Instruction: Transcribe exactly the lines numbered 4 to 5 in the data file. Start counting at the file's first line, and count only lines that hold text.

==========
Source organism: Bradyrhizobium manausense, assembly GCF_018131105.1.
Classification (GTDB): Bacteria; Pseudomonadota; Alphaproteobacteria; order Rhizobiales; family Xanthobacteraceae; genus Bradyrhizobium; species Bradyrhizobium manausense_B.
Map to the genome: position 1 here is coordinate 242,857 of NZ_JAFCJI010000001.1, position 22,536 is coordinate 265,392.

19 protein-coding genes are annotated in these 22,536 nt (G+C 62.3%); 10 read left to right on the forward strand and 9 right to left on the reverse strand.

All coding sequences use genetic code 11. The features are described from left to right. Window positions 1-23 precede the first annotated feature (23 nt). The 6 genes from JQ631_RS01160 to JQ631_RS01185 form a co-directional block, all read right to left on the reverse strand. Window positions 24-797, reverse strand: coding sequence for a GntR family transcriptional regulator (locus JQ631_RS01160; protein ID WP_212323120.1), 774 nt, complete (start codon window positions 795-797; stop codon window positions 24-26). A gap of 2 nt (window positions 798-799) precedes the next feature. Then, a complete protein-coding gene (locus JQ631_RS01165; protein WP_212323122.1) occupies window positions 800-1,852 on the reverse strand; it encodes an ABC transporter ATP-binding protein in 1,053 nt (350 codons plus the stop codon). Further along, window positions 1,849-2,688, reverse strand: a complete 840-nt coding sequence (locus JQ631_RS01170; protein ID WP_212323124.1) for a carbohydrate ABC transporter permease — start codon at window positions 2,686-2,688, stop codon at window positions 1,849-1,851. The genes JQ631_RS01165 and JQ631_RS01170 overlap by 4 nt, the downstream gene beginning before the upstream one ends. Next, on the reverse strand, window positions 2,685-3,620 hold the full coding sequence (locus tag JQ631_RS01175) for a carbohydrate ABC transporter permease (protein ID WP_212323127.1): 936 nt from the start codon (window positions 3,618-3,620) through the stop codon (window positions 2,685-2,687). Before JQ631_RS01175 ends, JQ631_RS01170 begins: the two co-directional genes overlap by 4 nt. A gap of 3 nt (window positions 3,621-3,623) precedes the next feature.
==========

19 protein-coding genes are annotated in these 22,536 nt (G+C 62.3%); 10 read left to right on the forward strand and 9 right to left on the reverse strand.

All coding sequences use genetic code 11. The features are described from left to right. Window positions 1-23 precede the first annotated feature (23 nt). The 6 genes from JQ631_RS01160 to JQ631_RS01185 form a co-directional block, all read right to left on the reverse strand. Window positions 24-797, reverse strand: coding sequence for a GntR family transcriptional regulator (locus JQ631_RS01160; protein ID WP_212323120.1), 774 nt, complete (start codon window positions 795-797; stop codon window positions 24-26). A gap of 2 nt (window positions 798-799) precedes the next feature. Then, a complete protein-coding gene (locus JQ631_RS01165; protein WP_212323122.1) occupies window positions 800-1,852 on the reverse strand; it encodes an ABC transporter ATP-binding protein in 1,053 nt (350 codons plus the stop codon). Further along, window positions 1,849-2,688, reverse strand: a complete 840-nt coding sequence (locus JQ631_RS01170; protein ID WP_212323124.1) for a carbohydrate ABC transporter permease — start codon at window positions 2,686-2,688, stop codon at window positions 1,849-1,851. The genes JQ631_RS01165 and JQ631_RS01170 overlap by 4 nt, the downstream gene beginning before the upstream one ends. Next, on the reverse strand, window positions 2,685-3,620 hold the full coding sequence (locus tag JQ631_RS01175) for a carbohydrate ABC transporter permease (protein ID WP_212323127.1): 936 nt from the start codon (window positions 3,618-3,620) through the stop codon (window positions 2,685-2,687). Before JQ631_RS01175 ends, JQ631_RS01170 begins: the two co-directional genes overlap by 4 nt. A gap of 3 nt (window positions 3,621-3,623) precedes the next feature.